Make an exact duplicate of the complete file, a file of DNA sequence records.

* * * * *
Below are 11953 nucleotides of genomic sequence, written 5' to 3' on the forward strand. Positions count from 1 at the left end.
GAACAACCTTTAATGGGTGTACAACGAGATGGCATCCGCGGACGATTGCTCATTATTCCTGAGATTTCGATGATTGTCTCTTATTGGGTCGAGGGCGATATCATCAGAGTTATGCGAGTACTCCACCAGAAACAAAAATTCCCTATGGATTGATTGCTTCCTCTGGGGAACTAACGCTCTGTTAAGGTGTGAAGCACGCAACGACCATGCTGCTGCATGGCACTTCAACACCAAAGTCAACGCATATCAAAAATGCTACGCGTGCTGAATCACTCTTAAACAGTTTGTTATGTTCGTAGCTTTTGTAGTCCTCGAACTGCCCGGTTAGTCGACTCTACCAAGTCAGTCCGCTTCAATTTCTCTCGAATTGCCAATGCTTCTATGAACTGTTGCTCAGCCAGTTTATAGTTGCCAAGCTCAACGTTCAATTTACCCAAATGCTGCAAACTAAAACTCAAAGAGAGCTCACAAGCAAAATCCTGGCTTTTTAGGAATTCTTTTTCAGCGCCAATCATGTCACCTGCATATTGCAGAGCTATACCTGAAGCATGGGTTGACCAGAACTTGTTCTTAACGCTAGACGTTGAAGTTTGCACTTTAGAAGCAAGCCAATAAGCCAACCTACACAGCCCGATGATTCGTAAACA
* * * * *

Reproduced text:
Below are 11953 nucleotides of genomic sequence, written 5' to 3' on the forward strand. Positions count from 1 at the left end.
GAACAACCTTTAATGGGTGTACAACGAGATGGCATCCGCGGACGATTGCTCATTATTCCTGAGATTTCGATGATTGTCTCTTATTGGGTCGAGGGCGATATCATCAGAGTTATGCGAGTACTCCACCAGAAACAAAAATTCCCTATGGATTGATTGCTTCCTCTGGGGAACTAACGCTCTGTTAAGGTGTGAAGCACGCAACGACCATGCTGCTGCATGGCACTTCAACACCAAAGTCAACGCATATCAAAAATGCTACGCGTGCTGAATCACTCTTAAACAGTTTGTTATGTTCGTAGCTTTTGTAGTCCTCGAACTGCCCGGTTAGTCGACTCTACCAAGTCAGTCCGCTTCAATTTCTCTCGAATTGCCAATGCTTCTATGAACTGTTGCTCAGCCAGTTTATAGTTGCCAAGCTCAACGTTCAATTTACCCAAATGCTGCAAACTAAAACTCAAAGAGAGCTCACAAGCAAAATCCTGGCTTTTTAGGAATTCTTTTTCAGCGCCAATCATGTCACCTGCATATTGCAGAGCTATACCTGAAGCATGGGTTGACCAGAACTTGTTCTTAACGCTAGACGTTGAAGTTTGCACTTTAGAAGCAAGCCAATAAGCCAACCTACACAGCCCGATGATTCGTAAACA